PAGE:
What Is Life?
August 30, 2009
I found this very interesting article the other day that discusses the underlying ideal behind the very definition, OUR own definition, of Life. As any avid reader of mine by now will know, I’ve covered quite a bit concerning how most of what we take for granted came about. However, there is a big gap in the actually workings behind how Life exactly came about.
And there is good reason for this omittance. The main reason being that… While it is somewhat obvious how the substance from which cells are built might have generally came about i.e. the natural laws of physical chemistry being what they are, thereby sanctioning the formation of organic molecules near stars in nebula as well as in seemingly hostile atmospheric conditions (like RNA bases and protiens)… Plus the way lipid molecules readily form vesicles in polar solvents… The question of how they came to work together, in whatever monumental mountain of chance that “won” through the odds of all the non-functional prototypes, to produce Life as we know it, that ran rife and became the stromatolites. Well… We’re still are aghast as to what the actual definition of Life IS.
So rather than pondering deeply over this, presenting a myriad of possibilities to the reader, most of which might only serve to confuse my own vague understanding of how this “great” celestial event might actually have come about… OR perhaps exclude many pertinent issues concerning currently debated theories (mainly due to my limited reading on the subject) of what actually constitutes Life…
I’d instead like to present this germane article, writen by an expert in the field, which ‘ever-so-delicately’ skates around self-rightous cocksured presumption by precluding any arrogance from a self-pronounced, all emcompassing “universal” definition of what Life should be and/or actually is… And beautifully tackles the multifaceted view of Life from many of the varied perceptive stances the world over. For its egalitarian content eloquently covers this great topic in a way that science alone could not ever hope to: throught an equimonious flow of philosophical adage… Adage that I would hope appeals to all current, sensible and ‘open’ scientific minds alike, without tangling one’s mind in sophomoric pretentions.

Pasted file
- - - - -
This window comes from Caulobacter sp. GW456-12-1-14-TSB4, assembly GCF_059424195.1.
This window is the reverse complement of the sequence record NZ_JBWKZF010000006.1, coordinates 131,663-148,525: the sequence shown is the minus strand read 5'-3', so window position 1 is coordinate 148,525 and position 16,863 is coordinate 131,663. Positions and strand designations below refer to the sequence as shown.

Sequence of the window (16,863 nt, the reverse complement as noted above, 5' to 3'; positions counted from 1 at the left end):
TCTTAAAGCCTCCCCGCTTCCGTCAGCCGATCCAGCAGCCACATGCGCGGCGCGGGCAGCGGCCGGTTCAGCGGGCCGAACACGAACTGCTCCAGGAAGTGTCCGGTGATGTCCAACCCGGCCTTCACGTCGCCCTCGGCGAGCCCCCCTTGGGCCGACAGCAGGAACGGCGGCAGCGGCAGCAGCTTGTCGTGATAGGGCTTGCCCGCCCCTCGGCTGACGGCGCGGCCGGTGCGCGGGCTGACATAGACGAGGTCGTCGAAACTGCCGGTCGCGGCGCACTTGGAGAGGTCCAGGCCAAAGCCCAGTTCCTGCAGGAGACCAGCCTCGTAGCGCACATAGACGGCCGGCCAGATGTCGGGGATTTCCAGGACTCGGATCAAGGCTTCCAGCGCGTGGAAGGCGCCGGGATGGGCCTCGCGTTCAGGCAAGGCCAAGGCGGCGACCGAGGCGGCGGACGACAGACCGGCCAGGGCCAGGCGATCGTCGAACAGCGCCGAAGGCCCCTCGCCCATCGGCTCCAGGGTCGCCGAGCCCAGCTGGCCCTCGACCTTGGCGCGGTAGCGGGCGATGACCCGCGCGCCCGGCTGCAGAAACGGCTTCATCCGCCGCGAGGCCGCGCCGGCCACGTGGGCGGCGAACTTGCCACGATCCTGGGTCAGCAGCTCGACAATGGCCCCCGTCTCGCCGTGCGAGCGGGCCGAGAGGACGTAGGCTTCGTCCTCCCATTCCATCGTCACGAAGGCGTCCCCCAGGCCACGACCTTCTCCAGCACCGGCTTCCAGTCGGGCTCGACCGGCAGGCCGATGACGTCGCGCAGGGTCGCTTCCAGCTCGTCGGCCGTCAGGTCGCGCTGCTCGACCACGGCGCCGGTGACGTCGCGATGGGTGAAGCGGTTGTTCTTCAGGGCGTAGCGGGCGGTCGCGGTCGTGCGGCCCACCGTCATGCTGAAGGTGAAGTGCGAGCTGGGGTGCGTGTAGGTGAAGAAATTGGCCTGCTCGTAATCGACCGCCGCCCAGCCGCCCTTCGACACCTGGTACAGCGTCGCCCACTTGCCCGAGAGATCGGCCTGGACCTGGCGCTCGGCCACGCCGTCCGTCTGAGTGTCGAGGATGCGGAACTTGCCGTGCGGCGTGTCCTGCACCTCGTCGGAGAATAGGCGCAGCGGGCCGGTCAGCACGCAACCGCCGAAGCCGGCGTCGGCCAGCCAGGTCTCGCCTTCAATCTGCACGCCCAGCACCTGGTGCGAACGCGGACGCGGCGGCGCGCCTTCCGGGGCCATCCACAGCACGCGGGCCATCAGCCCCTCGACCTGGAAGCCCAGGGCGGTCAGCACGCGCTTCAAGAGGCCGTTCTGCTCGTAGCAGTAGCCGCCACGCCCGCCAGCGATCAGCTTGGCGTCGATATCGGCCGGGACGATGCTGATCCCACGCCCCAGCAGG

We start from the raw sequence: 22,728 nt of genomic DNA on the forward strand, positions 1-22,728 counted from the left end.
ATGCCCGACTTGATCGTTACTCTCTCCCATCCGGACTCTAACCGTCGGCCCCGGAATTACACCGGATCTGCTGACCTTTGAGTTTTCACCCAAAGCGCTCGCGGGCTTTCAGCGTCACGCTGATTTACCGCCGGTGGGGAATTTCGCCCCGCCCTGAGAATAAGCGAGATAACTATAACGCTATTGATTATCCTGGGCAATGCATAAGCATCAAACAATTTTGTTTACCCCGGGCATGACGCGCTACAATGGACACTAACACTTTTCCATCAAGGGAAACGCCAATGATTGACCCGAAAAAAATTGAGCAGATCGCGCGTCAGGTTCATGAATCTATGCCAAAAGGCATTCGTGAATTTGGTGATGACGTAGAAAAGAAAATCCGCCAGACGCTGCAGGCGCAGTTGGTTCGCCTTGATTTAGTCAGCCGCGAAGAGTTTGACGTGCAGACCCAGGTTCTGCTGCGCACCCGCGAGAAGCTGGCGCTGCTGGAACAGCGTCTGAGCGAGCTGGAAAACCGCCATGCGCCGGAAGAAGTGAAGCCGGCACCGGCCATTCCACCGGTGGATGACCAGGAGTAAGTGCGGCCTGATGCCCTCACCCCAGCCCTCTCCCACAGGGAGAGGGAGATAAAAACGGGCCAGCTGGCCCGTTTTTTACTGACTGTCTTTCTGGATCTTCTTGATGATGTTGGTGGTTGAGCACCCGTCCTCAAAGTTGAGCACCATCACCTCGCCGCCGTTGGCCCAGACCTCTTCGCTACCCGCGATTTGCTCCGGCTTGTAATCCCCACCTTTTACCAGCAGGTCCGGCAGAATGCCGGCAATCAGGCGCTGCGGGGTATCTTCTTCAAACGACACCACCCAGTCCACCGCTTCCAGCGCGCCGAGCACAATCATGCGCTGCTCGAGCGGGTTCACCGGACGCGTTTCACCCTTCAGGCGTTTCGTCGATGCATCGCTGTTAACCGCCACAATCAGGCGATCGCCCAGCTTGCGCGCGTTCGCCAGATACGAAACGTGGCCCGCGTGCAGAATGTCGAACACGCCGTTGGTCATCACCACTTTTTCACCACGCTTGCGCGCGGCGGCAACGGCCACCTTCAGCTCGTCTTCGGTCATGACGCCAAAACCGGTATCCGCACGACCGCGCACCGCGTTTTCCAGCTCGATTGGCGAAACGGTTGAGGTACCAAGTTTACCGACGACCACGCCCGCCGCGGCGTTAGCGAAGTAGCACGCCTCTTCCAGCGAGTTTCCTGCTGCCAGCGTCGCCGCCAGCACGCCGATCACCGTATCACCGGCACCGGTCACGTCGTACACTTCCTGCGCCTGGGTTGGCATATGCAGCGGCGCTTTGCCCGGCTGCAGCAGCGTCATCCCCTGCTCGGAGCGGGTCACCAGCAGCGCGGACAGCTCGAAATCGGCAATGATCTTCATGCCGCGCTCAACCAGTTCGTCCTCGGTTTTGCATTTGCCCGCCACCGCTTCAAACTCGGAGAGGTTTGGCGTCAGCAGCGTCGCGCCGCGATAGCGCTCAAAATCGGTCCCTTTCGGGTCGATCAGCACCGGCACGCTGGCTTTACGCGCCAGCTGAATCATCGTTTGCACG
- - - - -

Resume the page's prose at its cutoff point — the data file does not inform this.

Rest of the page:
Writen by Robert Hazen for New Scientist, it clarifies as best as we might currently hope for, one of the deepest and greatest challenges faced by science today – to understand where Life, as we know it, came from and how it might have come about.
No human discovery could have more profound ramifications than finding what’s known in the business as a “second genesis” – an origin of life independent of that on Earth. With our present sample of one known living world, the possibility remains that Earth is unique and that we are utterly alone in the universe. But if we find a second genesis in our own cosmic backyard, then we will know that life is a universal imperative. The unproven conviction that the cosmos teems with life drives many of us in the nascent discipline of astrobiology – a field that one wit described as “the only science without a subject matter”.
Earthbound biologists are exceptionally good at finding life. A single cell, a snippet of DNA, even an idiosyncratic collection of carbon-based molecules can point unambiguously to the presence of living beings, but those are signs of Earth life. What if life elsewhere is different, based on an exotic alien anatomy and biochemistry? Unlike Justice Potter Stewart, who in his 1964 Supreme Court ruling on obscenity boasted some proficiency at recognising pornography, “I know it when I see it”, I think the chances are good that we won’t know alien life when we see it. So what exactly is life, and how can we detect it?
About Robert Hazen:
In his laboratory, Robinson Professor Robert Hazen pursues the question of how complexity arose during the genesis of life, but the term “emergent complexity” seems to apply equally well in describing his own multifaceted career.
With a wide span of academic interests, publication of 12 books, as well as numerous popular science articles and a side career as a professional musician, Hazen’s curriculum vitae is unique not just in its length, but in its diversity.
His resume, which starts at “Scientific Research and Education,” takes on a new tone at “Professional Experience — Symphonic Trumpeter.” It becomes more colorful with each additional heading, from “Popular Writing in History and Science” (e.g., Newsweek and Scientific American) to “Selected Television Appearances” (e.g., “The Today Show,” “NOVA” and “Nightwatch”).
“Bob has a very complex life,” says fellow Robinson Professor James Trefil, with whom Hazen has written two books. “He basically has five full-time jobs.”
To find out more about Robert and his work, please click here.